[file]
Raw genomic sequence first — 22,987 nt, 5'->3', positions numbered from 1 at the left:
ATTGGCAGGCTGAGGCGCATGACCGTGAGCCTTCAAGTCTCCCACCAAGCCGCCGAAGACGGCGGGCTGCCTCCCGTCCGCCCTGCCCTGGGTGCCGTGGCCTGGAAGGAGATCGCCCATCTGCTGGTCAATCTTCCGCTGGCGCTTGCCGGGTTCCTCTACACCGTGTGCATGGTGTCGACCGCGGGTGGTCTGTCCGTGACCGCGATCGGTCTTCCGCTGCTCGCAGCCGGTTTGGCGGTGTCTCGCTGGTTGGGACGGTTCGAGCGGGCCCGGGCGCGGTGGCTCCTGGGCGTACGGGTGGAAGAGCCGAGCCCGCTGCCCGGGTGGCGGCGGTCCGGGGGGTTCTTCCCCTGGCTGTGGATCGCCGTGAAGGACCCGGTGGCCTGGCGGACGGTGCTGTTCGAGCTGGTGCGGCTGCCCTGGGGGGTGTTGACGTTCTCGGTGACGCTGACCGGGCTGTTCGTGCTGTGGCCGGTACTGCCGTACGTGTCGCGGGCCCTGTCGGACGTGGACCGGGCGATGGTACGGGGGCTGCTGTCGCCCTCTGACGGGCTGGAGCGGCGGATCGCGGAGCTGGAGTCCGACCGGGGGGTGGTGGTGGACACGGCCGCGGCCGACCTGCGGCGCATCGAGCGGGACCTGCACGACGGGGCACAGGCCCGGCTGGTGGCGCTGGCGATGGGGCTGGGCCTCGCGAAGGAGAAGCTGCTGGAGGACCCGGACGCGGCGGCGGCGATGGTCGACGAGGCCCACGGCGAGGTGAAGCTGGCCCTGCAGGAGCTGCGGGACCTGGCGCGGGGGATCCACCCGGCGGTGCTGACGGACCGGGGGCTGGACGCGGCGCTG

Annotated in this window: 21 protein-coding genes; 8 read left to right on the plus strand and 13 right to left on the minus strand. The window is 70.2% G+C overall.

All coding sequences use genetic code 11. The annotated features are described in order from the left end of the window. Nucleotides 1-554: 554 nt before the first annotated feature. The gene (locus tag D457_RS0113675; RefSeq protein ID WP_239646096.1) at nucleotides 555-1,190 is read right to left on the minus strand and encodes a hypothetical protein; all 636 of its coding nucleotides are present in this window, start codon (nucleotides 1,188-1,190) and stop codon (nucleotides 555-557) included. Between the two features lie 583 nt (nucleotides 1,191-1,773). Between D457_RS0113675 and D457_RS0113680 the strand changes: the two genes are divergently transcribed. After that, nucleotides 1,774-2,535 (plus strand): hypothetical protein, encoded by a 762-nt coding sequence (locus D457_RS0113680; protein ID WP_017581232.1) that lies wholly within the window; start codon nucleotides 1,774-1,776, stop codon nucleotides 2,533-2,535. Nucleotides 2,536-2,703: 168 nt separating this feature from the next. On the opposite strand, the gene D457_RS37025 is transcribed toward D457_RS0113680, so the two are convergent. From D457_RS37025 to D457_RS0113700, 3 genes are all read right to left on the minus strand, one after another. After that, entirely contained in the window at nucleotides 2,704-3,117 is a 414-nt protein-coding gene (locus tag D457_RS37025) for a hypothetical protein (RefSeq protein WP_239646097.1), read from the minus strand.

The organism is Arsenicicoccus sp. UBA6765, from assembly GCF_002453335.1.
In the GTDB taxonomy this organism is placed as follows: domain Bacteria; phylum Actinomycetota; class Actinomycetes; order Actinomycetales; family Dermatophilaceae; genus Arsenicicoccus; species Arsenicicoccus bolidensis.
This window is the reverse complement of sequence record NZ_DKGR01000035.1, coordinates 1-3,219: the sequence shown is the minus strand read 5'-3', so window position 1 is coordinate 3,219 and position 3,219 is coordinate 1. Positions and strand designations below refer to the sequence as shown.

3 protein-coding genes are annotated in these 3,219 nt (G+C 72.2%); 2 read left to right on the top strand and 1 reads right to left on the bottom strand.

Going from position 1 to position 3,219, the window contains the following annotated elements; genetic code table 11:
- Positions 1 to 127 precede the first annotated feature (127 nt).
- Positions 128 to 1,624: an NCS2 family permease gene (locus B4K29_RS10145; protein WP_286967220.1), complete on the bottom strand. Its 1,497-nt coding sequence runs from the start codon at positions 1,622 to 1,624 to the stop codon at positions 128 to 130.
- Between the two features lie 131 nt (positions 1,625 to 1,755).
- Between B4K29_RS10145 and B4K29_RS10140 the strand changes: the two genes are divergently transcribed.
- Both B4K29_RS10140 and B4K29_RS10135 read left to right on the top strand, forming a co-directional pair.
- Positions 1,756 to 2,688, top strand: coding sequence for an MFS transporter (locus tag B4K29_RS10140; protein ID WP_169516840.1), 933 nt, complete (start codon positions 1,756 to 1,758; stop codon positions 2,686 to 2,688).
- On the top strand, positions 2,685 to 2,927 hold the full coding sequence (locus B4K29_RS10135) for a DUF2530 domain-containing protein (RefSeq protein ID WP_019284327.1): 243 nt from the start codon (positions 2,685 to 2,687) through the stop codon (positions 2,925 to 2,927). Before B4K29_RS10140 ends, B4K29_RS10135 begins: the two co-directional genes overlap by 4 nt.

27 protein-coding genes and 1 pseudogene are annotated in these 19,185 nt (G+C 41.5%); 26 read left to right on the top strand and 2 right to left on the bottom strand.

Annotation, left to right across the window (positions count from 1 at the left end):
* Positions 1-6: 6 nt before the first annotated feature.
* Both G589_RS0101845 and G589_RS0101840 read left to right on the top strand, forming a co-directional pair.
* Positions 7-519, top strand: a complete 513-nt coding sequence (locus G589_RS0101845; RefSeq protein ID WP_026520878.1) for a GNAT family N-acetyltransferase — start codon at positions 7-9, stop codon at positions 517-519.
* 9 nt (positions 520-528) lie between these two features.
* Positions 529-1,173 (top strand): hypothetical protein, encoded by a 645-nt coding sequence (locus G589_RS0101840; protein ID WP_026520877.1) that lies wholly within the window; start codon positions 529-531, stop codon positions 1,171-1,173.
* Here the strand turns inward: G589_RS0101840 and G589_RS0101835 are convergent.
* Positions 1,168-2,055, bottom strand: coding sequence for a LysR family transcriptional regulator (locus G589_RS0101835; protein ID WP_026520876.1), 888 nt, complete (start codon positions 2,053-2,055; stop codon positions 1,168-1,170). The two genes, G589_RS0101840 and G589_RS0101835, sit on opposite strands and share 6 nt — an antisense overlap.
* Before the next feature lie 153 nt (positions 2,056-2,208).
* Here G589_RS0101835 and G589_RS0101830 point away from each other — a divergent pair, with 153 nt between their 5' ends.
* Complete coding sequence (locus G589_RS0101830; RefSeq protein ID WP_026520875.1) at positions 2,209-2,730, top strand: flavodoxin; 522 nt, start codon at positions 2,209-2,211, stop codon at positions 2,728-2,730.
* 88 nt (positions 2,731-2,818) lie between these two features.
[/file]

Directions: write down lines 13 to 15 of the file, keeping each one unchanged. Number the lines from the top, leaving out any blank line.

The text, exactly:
- Between B4K29_RS10145 and B4K29_RS10140 the strand changes: the two genes are divergently transcribed.
- Both B4K29_RS10140 and B4K29_RS10135 read left to right on the top strand, forming a co-directional pair.
- Positions 1,756 to 2,688, top strand: coding sequence for an MFS transporter (locus tag B4K29_RS10140; protein ID WP_169516840.1), 933 nt, complete (start codon positions 1,756 to 1,758; stop codon positions 2,686 to 2,688).